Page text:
My white flag comes in handy for more problems than just triggers or cravings. I also wave it when I feel overwhelmed, stressed, or lonely. I can even wave it when I’m stuck on a homework problem. I’m still learning to wave it when I feel inadequate or angry, but I’m learning.

Waving my white flag by admitting my powerlessness, praying to my God, and obeying His will lets Him fight my battles for me. I’ve found that He is eager to do this! He did it for the Israelites countless times in the Old Testament. Why wouldn’t He do the same for me?

The truth is, He already did.

I see no shame in admitting defeat, not when I immediately and sincerely reach out to God. This has become the foundation of my recovery.

“Let us therefore come boldly unto the throne of grace, that we may obtain mercy, and find grace to help in time of need” (Hebrews 4:16, NT, Holy Bible).

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Trying in a new way, a less worried way

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In my last post I attempted to explain that the amount of recovery I receive is not in direct proportion to the amount of work I perform.

I do believe, however, that the level of recovery I experience is directly related to the level of trust I place in my God. In other words, the more I submit my will to His, the more recovery I receive.

I don’t have all the answers, but this has certainly been my experience as I’ve sought recovery.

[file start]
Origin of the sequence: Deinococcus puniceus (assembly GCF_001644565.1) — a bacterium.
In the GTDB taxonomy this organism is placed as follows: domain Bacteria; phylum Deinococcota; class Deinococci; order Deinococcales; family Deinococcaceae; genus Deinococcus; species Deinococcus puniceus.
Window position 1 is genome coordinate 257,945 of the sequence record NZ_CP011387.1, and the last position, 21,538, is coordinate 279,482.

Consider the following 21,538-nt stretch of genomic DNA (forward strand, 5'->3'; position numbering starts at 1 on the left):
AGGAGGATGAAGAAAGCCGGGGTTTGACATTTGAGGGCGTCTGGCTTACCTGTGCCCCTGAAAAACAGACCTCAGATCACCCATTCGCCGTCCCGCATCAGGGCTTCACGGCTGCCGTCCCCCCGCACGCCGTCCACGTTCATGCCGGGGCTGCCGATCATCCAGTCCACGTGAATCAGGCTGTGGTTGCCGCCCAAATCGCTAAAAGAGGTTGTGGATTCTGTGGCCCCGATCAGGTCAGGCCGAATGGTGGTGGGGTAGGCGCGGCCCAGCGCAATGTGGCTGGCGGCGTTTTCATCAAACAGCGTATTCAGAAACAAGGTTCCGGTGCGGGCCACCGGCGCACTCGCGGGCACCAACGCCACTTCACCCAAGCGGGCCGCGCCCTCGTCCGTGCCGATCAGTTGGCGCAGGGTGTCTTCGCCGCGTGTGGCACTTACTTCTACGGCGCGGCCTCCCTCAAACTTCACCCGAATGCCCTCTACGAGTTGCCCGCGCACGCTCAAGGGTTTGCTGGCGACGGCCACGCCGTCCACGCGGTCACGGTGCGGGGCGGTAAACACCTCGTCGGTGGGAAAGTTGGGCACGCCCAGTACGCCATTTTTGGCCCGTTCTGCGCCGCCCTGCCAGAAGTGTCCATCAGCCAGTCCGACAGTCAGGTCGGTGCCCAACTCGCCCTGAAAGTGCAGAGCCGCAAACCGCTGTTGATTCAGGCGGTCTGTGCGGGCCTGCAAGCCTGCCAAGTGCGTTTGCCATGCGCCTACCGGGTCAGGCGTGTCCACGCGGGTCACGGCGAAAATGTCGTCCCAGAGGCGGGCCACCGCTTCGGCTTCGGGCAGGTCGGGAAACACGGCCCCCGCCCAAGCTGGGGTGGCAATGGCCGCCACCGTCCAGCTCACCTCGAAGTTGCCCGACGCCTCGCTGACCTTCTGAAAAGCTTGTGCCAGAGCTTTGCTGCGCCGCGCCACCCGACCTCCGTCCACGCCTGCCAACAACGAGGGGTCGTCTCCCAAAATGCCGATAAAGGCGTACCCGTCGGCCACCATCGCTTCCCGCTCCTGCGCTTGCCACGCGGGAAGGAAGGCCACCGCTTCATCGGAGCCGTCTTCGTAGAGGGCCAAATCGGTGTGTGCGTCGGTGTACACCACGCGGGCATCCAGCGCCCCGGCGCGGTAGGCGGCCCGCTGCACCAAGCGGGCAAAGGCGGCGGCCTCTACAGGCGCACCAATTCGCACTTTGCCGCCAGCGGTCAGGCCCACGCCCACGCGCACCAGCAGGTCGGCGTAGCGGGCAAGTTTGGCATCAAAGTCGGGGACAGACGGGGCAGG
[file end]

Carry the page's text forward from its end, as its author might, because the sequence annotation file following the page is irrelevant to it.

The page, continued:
“And now… I would that ye should remember, that as much as ye shall put your trust in God even so much ye shall be delivered out of your trials, and your troubles, and your afflictions, and ye shall be lifted up at the last day” (Book of Mormon, Alma 38:5).

For nearly two years I attended addiction recovery meetings almost weekly. If I went out of town, I looked up AA meetings and attended those. I found strength from interacting with fellow addicts. I no longer felt alone.

I was self-evaluating, reading scriptures, praying, fasting, exercising, eating healthily, worshiping in church, and serving others.

I was learning about addiction, reading numerous books and blogs, and meeting regularly with my bishop. I even managed a couple stretches of abstinence, one of which lasted long enough for me to worship in the temple again. I was working hard and progressing.

But I wasn’t getting sober. I kept relapsing.

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My Savior vs. My Train

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Matt over at EmbracingPowerlessness.com wrote another great blog post that got the squeaky hamster wheel in my head turning. He shares some hard truths about why we addicts don’t want to get sober. He employs an insightful analogy about the lust train of addiction and the stoic addict who vainly tries to stop it head-on. The Lord has taught me some beautiful principles as I’ve pondered Matt’s words and testimony, and I’d like to share some of them with you.

“Giving up smoking is the easiest thing in the world. I know because I’ve done it thousands of times” (Mark Twain).